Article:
Genes play a greater role in forming character traits - such as self-control, decision making or sociability - than was previously thought, new research suggests.
A study of more than 800 sets of twins found that genetics were more influential in shaping key traits than a person's home environment and surroundings.
Psychologists at the University of Edinburgh who carried out the study, say that genetically influenced characteristics could well be the key to how successful a person is in life.
The study of twins in the US most aged 50 and over used a series of questions to test how they perceived themselves and others. Questions included "Are you influenced by people with strong opinions?" and "Are you disappointed about your achievements in life?"
The results were then measured according to the Ryff Psychological Well-Being Scale which assesses and standardises these characteristics.
By tracking their answers, the research team found that identical twins - whose DNA is exactly the same - were twice as likely to share traits compared with non-identical twins.
My recurring thought in genetic control of personality: Once it becomes possible for prospective parents to choose brain gene variations for their offspring what sorts of minds will they choose to make? The answer to that question will some day start to determine the future of the human race. My guess is that offspring genetic engineering will become very popular within 20 years at most.
Finally genetic testing costs have fallen far enough to chase after the genetic variants that influence cognitive traits. What makes this chase hard: each genetic variant that influences cognitive traits has only a very small effect. Our brain-altering genetic variants are large in number and each has only small impact.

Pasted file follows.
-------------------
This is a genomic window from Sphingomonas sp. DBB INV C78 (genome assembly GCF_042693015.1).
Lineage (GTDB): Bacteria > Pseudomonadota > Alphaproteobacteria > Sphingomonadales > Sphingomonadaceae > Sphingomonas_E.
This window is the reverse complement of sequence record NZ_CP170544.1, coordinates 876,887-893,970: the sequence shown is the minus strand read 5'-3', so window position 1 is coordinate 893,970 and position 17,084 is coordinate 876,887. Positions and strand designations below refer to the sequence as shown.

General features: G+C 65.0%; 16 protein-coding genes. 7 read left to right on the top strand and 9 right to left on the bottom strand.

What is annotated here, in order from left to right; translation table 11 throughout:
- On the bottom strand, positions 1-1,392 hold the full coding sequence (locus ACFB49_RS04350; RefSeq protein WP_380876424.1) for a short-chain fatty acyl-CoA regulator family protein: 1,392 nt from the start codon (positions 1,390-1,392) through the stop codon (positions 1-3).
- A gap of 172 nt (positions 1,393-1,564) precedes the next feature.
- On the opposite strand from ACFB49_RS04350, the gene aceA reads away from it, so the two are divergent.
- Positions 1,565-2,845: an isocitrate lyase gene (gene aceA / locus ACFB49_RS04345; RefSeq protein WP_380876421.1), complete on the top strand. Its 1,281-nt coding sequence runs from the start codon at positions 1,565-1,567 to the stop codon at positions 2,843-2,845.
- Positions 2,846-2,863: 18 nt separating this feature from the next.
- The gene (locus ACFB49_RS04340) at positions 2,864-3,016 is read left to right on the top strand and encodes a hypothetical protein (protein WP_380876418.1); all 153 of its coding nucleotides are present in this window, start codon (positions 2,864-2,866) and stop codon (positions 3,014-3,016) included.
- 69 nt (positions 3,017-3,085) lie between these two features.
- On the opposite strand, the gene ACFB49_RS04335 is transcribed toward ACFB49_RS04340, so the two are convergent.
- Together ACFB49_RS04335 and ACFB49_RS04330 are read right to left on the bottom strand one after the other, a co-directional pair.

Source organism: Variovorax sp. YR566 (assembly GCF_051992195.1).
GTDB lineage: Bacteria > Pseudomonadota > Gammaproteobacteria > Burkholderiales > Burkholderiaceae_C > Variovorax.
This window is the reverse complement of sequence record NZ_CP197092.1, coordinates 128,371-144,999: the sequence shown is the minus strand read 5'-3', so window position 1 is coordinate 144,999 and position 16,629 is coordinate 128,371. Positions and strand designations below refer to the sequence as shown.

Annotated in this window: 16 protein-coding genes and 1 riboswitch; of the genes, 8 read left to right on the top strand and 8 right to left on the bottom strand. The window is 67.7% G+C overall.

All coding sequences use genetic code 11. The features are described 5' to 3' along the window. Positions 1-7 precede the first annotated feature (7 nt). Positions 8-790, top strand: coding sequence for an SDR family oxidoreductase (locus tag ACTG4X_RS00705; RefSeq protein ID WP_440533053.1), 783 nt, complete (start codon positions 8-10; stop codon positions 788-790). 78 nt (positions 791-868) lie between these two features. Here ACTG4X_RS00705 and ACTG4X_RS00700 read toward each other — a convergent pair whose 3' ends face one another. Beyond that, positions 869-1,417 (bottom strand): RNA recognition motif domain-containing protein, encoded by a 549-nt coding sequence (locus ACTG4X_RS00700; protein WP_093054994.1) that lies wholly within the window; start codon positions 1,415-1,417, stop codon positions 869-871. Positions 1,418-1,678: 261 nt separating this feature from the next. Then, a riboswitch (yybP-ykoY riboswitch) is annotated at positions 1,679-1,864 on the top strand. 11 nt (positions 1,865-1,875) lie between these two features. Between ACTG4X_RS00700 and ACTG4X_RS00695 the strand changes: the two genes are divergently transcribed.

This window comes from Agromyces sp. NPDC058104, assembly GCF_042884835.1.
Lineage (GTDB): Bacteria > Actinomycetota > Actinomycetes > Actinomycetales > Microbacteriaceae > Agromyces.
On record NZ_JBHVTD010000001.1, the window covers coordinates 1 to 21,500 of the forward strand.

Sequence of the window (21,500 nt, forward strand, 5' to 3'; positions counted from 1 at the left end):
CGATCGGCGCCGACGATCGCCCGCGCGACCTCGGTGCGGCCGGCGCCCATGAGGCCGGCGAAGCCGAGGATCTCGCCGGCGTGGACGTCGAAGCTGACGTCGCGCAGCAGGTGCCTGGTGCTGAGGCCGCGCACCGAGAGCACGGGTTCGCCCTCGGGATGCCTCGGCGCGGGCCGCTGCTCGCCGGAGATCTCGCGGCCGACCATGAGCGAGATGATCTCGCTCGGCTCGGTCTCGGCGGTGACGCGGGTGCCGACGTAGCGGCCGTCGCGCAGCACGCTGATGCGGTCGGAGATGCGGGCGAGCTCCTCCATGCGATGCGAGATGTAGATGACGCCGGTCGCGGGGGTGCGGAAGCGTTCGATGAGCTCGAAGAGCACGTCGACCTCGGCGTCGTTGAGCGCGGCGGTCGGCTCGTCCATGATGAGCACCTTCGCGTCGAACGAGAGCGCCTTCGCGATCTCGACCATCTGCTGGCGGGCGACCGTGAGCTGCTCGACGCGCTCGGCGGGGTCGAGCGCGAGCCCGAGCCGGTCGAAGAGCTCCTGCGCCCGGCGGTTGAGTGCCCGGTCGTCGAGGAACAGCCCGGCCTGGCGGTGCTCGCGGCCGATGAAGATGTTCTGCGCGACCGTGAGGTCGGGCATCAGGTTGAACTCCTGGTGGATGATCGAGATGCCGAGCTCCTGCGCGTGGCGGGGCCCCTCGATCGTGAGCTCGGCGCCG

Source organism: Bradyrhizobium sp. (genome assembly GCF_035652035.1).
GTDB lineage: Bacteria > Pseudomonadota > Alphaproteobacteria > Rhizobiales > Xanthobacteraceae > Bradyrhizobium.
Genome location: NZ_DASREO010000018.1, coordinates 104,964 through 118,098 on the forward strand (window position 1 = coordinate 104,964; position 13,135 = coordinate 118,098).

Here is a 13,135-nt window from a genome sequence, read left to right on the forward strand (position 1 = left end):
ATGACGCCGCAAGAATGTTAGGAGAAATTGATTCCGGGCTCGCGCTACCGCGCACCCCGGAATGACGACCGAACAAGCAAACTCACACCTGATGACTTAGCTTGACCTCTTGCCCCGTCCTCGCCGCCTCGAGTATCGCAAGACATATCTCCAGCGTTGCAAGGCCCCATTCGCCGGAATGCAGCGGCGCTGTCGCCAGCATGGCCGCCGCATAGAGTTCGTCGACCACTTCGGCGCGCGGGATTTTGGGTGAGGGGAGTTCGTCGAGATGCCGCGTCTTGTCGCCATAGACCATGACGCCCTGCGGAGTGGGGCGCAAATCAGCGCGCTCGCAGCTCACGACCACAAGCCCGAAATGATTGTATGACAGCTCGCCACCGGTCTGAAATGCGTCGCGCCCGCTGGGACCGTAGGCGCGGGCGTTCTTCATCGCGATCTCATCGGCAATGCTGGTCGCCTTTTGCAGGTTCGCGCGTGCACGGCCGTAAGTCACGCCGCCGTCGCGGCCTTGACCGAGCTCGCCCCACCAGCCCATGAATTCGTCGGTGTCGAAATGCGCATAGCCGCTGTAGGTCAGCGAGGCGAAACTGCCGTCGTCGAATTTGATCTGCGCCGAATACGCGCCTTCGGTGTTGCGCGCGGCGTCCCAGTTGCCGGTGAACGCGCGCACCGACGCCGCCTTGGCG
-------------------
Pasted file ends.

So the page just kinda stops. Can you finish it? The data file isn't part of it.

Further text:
ITHACA, N.Y. Genetic factors explain some of the variation in a wide range of people's political attitudes and economic decisions such as preferences toward environmental policy and financial risk taking but most associations with specific genetic variants are likely to be very small, according to a new study led by Cornell University economics professor Daniel Benjamin.
The research team arrived at the conclusion after studying a sample of about 3,000 subjects with comprehensive genetic data and information on economic and political preferences. The researchers report their findings in "The Genetic Architecture of Economic and Political Preferences," published by the Proceedings of the National Academy of Sciences Online Early Edition, May 7, 2012.
The study showed that unrelated people who happen to be more similar genetically also have more similar attitudes and preferences. This finding suggests that genetic data - taken as a whole could eventually be moderately predictive of economic and political preferences. The study also found evidence that the effects of individual genetic variants are tiny, and these variants are scattered across the genome. Given what is currently known, the molecular genetic data has essentially no predictive power for the 10 traits studied, which included preferences toward environmental policy, foreign affairs, financial risk and economic fairness.
This conclusion is at odds with dozens of previous papers that have reported large genetic associations with such traits, but the present study included ten times more participants than the previous studies.
"An implication of our findings is that most published associations with political and economic outcomes are probably false positives. These studies are implicitly based on the incorrect assumption that there are common genetic variants with large effects," said Benjamin. "If you want to find genetic variants that account for some of the differences between people in their economic and political behavior, you need samples an order of magnitude larger than those presently used," he added.
I'm looking forward to the day when I can identify thru genetic testing all the people who are lucky enough to share with me the cognitive traits that enable us to share the same profound understanding of why everyone is wrong when they disagree with us.
|Share |||Randall Parker, 2012 May 17 10:31 PM Brain Innate|